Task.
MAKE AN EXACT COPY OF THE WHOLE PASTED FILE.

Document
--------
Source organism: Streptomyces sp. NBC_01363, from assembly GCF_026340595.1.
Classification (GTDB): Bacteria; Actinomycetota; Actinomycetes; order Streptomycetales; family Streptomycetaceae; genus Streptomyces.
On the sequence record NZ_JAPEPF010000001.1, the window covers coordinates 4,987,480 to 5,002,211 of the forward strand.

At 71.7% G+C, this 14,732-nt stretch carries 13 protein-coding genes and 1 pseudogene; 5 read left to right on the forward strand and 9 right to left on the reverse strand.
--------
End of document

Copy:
Source organism: Streptomyces sp. NBC_01363, from assembly GCF_026340595.1.
Classification (GTDB): Bacteria; Actinomycetota; Actinomycetes; order Streptomycetales; family Streptomycetaceae; genus Streptomyces.
On the sequence record NZ_JAPEPF010000001.1, the window covers coordinates 4,987,480 to 5,002,211 of the forward strand.

At 71.7% G+C, this 14,732-nt stretch carries 13 protein-coding genes and 1 pseudogene; 5 read left to right on the forward strand and 9 right to left on the reverse strand.